I had a spike in Ammonia about 3/4 weeks ago and went to an aquarium store and the owner instructed me to feed way less as I was way overfeeding them, change water every two days and add Seachum Stability. I was to follow this process till the level dropped. Well the ammonia level did drop, however I CAN NOT seem to get the level of ammonia to get below .25!
    Is this normal and am I just in the “be patient” part of cycling? Or is there something more I should be doing?
    Also each time I do a water change, I replace about 25% of the water and I vacuum about 1/3 of the tank. Is it advisable to vacuum each time at this point? When I do vacuum I can see a lot of debris being sucked up even though I am feeding once every other day.
    I thank you in advance for your time! Hopfully I can get this under control without any casualties!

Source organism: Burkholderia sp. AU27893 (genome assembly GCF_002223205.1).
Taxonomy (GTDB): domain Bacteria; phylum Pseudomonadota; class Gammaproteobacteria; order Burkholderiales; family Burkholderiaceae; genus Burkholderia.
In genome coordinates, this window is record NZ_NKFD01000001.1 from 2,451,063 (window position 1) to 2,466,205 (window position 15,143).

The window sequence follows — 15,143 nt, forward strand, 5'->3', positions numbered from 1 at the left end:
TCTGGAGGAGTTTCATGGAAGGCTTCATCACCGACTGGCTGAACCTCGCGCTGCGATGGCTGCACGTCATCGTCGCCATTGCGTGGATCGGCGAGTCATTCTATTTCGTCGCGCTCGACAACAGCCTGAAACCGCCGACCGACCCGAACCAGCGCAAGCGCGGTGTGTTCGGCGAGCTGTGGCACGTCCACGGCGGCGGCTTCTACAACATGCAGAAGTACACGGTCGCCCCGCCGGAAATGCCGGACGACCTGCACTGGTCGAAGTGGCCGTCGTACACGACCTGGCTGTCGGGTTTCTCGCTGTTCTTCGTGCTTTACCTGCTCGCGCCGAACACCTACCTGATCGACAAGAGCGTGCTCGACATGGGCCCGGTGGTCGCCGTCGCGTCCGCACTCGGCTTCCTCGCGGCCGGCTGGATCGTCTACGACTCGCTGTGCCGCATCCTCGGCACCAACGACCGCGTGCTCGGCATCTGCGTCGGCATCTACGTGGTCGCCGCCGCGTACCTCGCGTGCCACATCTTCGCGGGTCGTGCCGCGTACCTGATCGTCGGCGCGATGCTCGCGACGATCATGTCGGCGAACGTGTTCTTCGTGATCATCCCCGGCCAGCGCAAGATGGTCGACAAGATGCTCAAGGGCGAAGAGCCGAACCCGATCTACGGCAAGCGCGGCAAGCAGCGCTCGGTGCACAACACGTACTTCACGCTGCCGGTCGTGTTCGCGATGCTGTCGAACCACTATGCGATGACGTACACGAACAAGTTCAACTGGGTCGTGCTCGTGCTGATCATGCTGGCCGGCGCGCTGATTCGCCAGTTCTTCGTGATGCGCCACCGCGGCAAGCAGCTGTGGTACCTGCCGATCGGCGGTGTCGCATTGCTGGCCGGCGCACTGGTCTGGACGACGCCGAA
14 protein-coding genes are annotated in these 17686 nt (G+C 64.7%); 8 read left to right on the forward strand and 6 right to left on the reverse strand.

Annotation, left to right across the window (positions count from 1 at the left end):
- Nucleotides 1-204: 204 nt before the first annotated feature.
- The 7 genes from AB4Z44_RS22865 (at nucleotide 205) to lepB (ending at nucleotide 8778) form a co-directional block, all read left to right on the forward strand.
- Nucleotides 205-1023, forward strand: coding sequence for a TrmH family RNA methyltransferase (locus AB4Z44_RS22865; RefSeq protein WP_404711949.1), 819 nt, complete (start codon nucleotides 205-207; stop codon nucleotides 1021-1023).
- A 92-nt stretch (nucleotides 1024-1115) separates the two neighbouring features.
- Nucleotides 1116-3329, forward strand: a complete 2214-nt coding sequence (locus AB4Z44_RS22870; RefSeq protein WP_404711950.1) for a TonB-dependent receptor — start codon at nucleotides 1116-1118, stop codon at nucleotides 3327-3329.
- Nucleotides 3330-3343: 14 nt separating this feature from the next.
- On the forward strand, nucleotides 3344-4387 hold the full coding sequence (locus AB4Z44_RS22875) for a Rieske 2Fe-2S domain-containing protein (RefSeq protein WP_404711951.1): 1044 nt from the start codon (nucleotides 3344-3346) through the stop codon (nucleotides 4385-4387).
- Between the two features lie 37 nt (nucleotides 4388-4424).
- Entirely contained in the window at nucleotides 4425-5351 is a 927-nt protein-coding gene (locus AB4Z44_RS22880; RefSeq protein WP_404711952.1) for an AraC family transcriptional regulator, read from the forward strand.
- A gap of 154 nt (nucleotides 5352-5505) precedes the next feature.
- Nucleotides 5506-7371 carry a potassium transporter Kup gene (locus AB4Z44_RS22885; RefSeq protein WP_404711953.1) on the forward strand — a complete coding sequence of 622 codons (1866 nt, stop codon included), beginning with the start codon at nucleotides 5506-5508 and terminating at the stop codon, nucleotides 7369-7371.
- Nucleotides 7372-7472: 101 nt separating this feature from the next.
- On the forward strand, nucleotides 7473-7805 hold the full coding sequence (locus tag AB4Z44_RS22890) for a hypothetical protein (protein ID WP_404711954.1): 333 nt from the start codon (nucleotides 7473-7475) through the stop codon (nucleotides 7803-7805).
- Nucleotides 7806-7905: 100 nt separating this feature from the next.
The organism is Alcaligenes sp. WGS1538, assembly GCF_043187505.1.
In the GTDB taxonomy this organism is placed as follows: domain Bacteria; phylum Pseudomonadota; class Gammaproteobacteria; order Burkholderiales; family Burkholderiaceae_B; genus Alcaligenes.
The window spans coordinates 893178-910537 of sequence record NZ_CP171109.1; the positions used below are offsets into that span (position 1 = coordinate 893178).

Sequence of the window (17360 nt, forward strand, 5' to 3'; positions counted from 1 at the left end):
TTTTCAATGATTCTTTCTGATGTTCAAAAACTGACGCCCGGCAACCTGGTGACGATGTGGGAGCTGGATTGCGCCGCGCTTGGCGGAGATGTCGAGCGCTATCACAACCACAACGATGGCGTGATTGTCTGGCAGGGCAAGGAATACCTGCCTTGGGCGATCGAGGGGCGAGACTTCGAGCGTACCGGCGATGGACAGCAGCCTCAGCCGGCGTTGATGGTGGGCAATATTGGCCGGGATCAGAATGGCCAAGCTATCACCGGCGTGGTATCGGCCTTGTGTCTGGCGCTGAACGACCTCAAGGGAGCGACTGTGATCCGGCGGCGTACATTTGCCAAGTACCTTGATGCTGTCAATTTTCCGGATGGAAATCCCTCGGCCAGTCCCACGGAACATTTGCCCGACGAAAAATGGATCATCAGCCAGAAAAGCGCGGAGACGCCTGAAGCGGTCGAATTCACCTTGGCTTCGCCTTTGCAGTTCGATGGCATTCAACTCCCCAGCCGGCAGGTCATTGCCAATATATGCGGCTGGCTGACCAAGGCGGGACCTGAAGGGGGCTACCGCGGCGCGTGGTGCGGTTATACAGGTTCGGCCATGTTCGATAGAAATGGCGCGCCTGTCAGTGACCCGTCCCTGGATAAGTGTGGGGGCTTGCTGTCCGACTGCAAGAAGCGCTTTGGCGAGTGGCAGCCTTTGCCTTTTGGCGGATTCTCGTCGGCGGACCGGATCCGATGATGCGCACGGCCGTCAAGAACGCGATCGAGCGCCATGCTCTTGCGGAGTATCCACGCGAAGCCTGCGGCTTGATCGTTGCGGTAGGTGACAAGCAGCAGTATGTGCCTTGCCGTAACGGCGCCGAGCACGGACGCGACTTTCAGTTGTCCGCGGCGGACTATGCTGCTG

Sincerely
    Heidi

  15. Hi Kevin

    Have spent the evening reading your website, some really great advice and i hope you can help me out with a bit more !

    Basically i was fed some dodgy info by my local pet store and have ended up trying to cycle my tank with 3 Zebra Danios.

    I have a 64 Litre tank, Real Plants, 1 Airstone, Heater set to 24C and a interpet CF2 filter

    Only since setting up the aquarium have i read up on the nitrogen cycle and now am semi forced to go down the fish-in route.

    I have got the API master kit and have been testing the water for the last week or so, im not sure what the next step is. Here are my measurements

    16/2/15
    PH – 7.6
    Ammonia – 0.25
    Nitrite – 2.0
    Nitrate – 20

    19/2/15
    PH – 7.6